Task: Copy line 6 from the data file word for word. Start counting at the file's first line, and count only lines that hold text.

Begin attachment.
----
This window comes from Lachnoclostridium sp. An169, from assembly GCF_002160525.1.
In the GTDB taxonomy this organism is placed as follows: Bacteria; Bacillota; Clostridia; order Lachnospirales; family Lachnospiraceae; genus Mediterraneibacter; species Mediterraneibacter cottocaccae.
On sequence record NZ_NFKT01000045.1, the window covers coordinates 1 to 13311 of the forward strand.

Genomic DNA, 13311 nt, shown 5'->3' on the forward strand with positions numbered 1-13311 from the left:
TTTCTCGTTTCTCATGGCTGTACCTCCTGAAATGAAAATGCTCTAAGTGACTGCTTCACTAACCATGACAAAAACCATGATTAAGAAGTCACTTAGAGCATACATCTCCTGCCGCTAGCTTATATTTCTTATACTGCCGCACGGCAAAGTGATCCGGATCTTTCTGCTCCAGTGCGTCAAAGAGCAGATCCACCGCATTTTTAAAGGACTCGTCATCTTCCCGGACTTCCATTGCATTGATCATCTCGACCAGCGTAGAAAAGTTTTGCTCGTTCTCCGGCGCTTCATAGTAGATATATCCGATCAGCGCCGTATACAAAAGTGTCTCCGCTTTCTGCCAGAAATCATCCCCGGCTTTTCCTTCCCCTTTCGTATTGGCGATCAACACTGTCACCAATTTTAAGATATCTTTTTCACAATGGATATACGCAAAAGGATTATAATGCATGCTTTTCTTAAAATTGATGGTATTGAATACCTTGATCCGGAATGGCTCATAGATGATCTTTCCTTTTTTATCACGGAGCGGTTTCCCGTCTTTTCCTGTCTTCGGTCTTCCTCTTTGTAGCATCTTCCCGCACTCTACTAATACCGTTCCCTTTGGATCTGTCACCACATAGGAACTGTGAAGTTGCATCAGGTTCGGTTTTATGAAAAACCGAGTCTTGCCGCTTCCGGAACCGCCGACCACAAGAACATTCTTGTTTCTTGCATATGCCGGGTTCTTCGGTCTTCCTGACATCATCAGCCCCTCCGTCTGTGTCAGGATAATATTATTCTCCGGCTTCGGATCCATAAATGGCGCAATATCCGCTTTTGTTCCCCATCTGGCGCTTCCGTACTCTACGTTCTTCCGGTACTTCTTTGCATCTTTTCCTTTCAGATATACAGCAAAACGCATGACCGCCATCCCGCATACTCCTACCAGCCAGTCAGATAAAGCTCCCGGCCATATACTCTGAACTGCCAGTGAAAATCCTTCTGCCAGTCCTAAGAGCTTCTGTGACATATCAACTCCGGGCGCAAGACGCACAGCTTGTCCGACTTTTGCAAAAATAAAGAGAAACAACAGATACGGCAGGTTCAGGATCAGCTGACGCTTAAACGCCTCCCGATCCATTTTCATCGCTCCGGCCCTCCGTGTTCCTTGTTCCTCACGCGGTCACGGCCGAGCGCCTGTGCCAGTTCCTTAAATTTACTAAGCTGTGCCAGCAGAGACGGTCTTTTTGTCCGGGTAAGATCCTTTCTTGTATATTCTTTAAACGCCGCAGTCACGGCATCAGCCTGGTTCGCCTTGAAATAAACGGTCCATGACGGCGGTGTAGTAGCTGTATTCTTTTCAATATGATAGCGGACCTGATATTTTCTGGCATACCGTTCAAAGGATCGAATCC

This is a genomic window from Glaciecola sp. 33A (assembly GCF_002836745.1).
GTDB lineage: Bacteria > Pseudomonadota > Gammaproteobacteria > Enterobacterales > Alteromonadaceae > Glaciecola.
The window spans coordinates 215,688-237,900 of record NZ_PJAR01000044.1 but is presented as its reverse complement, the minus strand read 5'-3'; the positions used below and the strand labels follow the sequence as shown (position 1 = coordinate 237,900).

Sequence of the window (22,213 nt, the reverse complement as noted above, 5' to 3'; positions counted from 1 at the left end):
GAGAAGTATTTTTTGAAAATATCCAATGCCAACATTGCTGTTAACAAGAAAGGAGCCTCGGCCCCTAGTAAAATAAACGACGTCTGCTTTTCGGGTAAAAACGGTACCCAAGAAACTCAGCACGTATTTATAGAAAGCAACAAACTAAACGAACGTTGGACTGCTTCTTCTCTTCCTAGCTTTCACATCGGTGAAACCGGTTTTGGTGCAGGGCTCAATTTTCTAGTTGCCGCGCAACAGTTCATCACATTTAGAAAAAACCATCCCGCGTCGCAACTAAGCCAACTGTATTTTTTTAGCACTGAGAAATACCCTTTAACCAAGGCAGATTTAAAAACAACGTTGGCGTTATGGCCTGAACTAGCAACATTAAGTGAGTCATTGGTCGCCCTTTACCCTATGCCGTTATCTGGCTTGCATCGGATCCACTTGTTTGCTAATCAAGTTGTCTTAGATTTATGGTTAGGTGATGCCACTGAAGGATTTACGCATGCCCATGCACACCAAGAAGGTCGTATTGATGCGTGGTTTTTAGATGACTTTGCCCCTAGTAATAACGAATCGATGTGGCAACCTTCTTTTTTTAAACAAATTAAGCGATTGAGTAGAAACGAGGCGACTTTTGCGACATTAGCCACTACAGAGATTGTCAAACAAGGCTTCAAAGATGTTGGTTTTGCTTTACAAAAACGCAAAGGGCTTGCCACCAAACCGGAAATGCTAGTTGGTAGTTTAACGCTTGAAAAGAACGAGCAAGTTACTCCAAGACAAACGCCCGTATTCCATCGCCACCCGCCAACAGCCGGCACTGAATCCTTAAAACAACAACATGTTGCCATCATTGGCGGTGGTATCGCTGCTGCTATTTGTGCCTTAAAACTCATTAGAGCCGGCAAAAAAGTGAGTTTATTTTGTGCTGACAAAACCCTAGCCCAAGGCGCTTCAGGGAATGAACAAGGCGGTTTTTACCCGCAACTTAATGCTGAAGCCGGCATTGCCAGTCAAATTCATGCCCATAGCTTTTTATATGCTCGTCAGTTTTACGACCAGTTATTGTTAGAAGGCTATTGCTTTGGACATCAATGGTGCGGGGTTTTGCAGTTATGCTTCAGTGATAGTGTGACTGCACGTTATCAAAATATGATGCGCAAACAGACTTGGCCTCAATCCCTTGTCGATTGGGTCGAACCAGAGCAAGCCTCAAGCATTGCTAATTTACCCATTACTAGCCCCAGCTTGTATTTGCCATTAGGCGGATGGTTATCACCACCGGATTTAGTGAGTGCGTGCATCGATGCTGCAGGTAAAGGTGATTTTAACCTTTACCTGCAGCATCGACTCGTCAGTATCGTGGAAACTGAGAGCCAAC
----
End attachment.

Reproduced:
This is a genomic window from Glaciecola sp. 33A (assembly GCF_002836745.1).